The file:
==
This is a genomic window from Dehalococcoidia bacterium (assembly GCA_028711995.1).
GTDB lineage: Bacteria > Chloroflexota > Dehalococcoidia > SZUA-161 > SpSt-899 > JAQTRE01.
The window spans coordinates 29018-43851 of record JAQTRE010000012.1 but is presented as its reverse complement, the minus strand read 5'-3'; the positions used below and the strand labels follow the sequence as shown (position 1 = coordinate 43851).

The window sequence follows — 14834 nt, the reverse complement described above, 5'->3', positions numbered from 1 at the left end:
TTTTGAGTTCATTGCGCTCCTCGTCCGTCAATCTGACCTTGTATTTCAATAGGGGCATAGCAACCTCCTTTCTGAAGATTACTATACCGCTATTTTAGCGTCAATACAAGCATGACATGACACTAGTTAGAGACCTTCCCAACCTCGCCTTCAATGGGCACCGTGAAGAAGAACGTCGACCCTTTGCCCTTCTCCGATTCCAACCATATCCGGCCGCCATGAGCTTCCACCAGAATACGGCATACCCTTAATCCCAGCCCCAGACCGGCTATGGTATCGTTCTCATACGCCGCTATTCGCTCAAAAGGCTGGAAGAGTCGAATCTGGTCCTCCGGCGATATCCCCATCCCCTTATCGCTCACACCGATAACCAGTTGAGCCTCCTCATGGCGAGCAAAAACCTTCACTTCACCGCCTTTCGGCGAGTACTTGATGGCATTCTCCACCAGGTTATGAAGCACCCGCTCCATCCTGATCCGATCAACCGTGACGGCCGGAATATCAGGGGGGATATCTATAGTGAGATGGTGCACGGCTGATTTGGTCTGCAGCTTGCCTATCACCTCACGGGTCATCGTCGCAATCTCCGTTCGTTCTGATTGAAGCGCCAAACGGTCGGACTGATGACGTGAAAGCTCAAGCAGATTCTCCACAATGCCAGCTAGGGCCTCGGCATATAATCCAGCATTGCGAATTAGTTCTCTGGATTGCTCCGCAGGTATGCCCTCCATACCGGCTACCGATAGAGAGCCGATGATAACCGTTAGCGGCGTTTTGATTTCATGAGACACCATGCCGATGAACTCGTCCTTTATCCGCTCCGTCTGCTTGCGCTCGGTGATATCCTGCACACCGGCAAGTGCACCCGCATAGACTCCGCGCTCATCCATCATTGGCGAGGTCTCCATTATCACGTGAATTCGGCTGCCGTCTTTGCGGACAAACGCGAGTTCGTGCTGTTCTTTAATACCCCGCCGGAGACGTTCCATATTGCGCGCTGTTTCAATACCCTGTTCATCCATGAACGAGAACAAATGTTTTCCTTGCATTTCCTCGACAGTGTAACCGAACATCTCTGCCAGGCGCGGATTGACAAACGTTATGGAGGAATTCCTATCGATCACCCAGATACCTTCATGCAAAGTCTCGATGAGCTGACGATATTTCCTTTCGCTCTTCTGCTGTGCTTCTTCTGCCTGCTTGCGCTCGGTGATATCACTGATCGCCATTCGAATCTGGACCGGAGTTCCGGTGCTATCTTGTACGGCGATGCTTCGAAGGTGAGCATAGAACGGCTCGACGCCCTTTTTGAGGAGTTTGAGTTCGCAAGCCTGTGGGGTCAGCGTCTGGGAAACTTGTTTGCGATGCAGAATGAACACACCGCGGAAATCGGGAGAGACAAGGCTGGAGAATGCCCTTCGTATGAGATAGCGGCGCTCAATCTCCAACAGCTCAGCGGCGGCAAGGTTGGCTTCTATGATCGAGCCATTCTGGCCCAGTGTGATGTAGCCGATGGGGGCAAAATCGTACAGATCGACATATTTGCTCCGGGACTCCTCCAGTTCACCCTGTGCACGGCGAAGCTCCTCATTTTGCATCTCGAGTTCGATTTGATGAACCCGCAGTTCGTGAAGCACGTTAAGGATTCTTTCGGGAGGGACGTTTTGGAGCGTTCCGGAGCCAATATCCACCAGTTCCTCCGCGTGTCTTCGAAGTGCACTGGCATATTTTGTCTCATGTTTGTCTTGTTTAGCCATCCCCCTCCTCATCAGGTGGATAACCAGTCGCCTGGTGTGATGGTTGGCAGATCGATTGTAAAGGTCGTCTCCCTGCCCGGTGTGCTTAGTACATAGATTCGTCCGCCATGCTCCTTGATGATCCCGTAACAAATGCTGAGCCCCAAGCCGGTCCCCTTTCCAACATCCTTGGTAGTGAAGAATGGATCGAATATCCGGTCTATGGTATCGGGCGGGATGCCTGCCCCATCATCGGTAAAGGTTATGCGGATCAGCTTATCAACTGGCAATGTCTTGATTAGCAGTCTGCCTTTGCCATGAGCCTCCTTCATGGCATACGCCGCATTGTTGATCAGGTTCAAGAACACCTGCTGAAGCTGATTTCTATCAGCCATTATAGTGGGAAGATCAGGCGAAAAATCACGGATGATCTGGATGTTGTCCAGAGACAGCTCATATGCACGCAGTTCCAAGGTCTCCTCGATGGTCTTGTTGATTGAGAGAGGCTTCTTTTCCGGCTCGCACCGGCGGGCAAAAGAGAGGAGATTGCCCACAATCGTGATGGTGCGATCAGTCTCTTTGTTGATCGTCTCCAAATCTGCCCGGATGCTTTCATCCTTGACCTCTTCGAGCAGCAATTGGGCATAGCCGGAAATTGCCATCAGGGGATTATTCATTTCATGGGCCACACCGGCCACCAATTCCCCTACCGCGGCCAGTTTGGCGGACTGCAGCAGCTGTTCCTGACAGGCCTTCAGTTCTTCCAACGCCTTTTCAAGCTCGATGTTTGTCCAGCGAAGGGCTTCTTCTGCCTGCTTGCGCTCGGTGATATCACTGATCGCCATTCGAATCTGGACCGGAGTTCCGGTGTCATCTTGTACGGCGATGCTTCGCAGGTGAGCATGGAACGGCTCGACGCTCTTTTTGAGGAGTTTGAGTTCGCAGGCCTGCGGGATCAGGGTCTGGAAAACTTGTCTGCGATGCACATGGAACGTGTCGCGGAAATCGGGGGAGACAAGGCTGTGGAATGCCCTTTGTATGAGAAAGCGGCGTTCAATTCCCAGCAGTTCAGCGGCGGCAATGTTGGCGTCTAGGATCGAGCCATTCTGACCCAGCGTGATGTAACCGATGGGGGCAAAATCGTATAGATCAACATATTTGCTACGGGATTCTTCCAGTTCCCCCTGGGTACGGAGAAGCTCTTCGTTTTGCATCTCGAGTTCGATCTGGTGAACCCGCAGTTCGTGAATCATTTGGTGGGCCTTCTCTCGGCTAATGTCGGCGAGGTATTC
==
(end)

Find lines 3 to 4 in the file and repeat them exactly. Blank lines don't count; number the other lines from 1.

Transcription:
The window spans coordinates 29018-43851 of record JAQTRE010000012.1 but is presented as its reverse complement, the minus strand read 5'-3'; the positions used below and the strand labels follow the sequence as shown (position 1 = coordinate 43851).

The window sequence follows — 14834 nt, the reverse complement described above, 5'->3', positions numbered from 1 at the left end: